Data sharing availability
The questions below were taken from Taichman et al.58
- Will individual participant data be available?Yes
- What data in particular will be shared?The specific individual, de-identified participant data that was used for analysis and reporting of results in the present manuscript (including text, tables, and figures).
- What other documents will be available?Study protocol, statistical analysis plan, and the code used for analysis.
- When will data be available?Immediately following publication and ending 36 months following article publication.
- With whom will data be available?Any researchers who submit a valid proposal to the corresponding author/principal investigator of this study.
- For what type of analyses?To achieve aims in the outlined proposal.
- By what mechanism will data be made available?All research proposal requests should be directed to [email protected] To gain access, data requestors will be required to sign a data access agreement.
Dr Danielle M Robertson reports grants from Alcon Laboratories for colleting data as part of a larger study. The data presented does not relate to any of Alcon's products. Grants from Alcon Laboratories were for an investigator-designed research study. Alcon had no input in the study design or analysis/interpretation of any of the data. The authors report no other conflicts of interest in this work.
1. Cavanagh HD, Ladage PM, Li SL, et al. Effects of daily and overnight wear of a novel hyper oxygen-transmissible soft contact lens on bacterial binding and corneal epithelium. Ophthalmology. 2002;109:1957–1969.
2. Ladage PM, Yamamoto K, Ren DH, et al. Effects of rigid and soft contact lens daily wear on corneal epithelium, tear lactate dehydrogenase, and bacterial binding to exfoliated epithelial cells. Ophthalmology. 2001;108:1279–1288.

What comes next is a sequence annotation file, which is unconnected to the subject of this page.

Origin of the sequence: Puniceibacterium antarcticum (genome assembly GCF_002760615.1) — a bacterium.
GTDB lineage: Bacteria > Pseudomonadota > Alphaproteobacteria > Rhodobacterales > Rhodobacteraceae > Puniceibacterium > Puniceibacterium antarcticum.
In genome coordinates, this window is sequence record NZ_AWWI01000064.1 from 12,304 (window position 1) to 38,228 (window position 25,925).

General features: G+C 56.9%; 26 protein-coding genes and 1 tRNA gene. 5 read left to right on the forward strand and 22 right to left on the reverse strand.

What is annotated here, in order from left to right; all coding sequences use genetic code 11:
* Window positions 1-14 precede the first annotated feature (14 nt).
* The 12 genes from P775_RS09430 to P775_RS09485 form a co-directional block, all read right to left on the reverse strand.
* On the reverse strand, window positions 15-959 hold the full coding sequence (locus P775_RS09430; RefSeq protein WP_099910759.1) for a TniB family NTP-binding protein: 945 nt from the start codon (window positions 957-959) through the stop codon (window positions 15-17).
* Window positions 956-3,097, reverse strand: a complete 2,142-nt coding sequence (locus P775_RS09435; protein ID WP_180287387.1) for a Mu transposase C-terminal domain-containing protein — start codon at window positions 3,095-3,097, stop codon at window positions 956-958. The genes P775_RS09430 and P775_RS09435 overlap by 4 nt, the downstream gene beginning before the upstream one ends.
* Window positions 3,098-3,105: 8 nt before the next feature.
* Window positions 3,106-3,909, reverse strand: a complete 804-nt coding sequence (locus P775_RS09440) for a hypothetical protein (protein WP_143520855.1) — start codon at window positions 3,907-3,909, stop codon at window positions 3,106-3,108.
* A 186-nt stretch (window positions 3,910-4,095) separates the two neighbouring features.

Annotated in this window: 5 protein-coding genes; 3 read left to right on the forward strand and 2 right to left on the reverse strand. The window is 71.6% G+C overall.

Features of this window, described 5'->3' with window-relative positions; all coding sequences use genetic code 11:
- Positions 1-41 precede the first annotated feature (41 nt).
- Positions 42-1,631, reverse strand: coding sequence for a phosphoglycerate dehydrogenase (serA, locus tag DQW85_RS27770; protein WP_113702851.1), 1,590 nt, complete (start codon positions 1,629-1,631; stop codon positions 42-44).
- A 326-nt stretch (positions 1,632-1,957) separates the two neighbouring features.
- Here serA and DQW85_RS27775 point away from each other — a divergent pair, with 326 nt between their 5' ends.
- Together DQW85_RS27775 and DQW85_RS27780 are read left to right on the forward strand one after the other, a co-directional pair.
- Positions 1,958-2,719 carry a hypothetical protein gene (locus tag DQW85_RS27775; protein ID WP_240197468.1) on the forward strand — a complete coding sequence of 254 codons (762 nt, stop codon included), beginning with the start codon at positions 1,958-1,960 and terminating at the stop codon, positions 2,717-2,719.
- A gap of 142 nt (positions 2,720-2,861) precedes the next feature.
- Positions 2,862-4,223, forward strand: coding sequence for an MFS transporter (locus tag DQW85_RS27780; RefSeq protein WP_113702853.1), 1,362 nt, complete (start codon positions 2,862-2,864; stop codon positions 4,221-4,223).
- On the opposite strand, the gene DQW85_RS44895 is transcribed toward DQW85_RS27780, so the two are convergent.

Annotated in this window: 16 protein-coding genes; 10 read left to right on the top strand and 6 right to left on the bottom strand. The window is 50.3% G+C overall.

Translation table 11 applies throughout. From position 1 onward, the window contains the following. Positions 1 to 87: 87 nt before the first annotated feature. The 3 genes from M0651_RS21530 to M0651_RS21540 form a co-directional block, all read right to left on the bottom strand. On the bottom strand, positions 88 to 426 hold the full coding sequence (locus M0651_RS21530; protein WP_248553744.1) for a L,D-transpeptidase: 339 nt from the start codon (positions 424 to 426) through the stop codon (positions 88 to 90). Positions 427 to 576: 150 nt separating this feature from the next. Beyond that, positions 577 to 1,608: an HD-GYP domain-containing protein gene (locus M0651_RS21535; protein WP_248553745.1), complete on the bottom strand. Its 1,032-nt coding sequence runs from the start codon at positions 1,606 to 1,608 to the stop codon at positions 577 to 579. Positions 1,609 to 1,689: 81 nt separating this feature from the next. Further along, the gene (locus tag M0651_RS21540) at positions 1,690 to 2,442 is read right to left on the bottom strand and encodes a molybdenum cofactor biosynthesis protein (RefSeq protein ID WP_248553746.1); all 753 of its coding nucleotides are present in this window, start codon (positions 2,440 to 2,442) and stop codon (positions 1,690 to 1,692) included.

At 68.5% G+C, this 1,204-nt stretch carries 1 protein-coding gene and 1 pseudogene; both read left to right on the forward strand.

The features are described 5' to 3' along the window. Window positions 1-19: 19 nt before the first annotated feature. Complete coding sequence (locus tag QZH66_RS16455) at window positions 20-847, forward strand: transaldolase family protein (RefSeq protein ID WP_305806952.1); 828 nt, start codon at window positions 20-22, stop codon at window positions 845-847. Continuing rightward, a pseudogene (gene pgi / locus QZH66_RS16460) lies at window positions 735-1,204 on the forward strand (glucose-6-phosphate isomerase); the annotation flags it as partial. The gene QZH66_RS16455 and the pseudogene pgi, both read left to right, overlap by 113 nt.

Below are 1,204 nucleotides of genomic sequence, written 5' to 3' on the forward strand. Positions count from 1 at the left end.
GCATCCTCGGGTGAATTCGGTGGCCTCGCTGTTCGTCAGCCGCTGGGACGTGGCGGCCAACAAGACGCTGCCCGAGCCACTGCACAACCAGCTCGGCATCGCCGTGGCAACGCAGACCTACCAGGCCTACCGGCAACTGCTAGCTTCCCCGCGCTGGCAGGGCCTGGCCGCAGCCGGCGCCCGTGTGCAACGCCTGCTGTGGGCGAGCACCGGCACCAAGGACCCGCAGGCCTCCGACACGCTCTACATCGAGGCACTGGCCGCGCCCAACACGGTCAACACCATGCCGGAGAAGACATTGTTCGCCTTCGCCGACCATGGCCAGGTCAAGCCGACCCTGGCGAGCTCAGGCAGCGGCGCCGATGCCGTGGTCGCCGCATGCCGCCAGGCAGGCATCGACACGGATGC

3. Hashemi H, Asgari S, Emamian MH, Mehravaran S, Fotouhi A. Five year changes in central and peripheral corneal thickness: the shahroud eye cohort study. Cont Lens Anterior Eye. 2016;39(5):331–335. doi:10.1016/j.clae.2016.05.004
4. Rosenberg ME, Tervo TM, Immonen IJ, Muller LJ, Gronhagen-Riska C, Vesaluoma MH. Corneal structure and sensitivity in type 1 diabetes mellitus. Invest Ophthalmol Vis Sci. 2000;41(10):2915–2921.
5. Deinema LA, Vingrys AJ, Chinnery HR, Downie LE. Optical coherence tomography reveals changes to corneal reflectivity and thickness in individuals with tear hyperosmolarity. Transl Vis Sci Technol. 2017;6(3):6. doi:10.1167/tvst.6.3.6
6. Villani E, Galimberti D, Viola F, Mapelli C, Ratiglia R. The cornea in Sjogren’s syndrome: an in vivo confocal study. Invest Ophthalmol Vis Sci. 2007;48(5):2017–2022. doi:10.1167/iovs.06-1129
7. Pircher N, Schwarzhans F, Holzer S, et al. Distinguishing keratoconic eyes and healthy eyes using ultrahigh-resolution optical coherence tomography-based corneal epithelium thickness mapping. Am J Ophthalmol. 2018;189:47–54. doi:10.1016/j.ajo.2018.02.006
8. Li Y, Tan O, Brass R, Weiss JL, Huang D. Corneal epithelial thickness mapping by Fourier-domain optical coherence tomography in normal and keratoconic eyes. Ophthalmology. 2012;119(12):2425–2433. doi:10.1016/j.ophtha.2012.06.023
9. Li Y, Meisler DM, Tang M, et al. Keratoconus diagnosis with optical coherence tomography pachymetry mapping. Ophthalmology. 2008;115(12):2159–2166. doi:10.1016/j.ophtha.2008.08.004
10. Sng CC, Ang M, Barton K. Central corneal thickness in glaucoma. Curr Opin Ophthalmol. 2017;28(2):120–126. doi:10.1097/ICU.0000000000000335
11. Temstet C, Sandali O, Bouheraoua N, et al. Corneal epithelial thickness mapping using Fourier-domain optical coherence tomography for detection of form fruste keratoconus. J Cataract Refract Surg. 2015;41(4):812–820. doi:10.1016/j.jcrs.2014.06.043